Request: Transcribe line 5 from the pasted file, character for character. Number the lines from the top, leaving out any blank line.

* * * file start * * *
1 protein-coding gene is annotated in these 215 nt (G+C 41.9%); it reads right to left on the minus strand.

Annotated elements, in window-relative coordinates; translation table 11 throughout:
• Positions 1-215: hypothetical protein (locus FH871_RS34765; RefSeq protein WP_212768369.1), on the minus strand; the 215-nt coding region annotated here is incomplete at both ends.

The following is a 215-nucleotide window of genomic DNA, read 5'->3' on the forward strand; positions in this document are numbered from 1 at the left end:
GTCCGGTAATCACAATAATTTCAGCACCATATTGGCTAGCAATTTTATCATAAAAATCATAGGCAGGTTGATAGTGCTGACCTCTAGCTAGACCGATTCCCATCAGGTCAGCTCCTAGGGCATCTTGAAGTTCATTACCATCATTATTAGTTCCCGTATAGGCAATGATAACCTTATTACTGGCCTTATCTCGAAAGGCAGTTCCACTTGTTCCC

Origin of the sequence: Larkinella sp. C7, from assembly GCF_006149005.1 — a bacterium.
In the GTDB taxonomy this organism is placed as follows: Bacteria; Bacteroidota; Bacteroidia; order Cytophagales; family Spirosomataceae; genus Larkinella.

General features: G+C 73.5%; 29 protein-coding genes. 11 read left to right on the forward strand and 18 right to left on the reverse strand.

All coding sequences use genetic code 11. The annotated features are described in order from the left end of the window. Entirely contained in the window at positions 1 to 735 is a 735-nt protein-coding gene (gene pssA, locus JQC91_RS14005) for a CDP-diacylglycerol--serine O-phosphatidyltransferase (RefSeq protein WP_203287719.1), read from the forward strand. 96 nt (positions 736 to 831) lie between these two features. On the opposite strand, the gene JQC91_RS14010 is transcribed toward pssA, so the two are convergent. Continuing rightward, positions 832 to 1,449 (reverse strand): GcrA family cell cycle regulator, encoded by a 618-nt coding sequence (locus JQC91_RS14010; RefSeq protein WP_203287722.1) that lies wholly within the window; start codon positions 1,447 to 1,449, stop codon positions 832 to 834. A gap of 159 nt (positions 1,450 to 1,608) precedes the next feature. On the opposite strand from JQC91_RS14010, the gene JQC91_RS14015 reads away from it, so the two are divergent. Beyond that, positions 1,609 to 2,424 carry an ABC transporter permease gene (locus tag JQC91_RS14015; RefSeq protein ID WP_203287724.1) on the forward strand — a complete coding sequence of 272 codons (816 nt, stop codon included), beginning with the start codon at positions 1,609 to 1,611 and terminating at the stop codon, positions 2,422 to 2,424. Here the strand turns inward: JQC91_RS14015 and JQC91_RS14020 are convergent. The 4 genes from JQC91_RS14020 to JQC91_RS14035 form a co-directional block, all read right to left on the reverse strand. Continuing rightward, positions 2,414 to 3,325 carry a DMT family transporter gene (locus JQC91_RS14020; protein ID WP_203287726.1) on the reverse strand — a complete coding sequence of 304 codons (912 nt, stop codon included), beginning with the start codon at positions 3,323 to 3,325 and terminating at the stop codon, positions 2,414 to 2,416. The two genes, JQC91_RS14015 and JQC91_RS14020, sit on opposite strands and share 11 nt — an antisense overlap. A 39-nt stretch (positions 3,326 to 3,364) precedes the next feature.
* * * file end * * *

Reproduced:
GTCCGGTAATCACAATAATTTCAGCACCATATTGGCTAGCAATTTTATCATAAAAATCATAGGCAGGTTGATAGTGCTGACCTCTAGCTAGACCGATTCCCATCAGGTCAGCTCCTAGGGCATCTTGAAGTTCATTACCATCATTATTAGTTCCCGTATAGGCAATGATAACCTTATTACTGGCCTTATCTCGAAAGGCAGTTCCACTTGTTCCC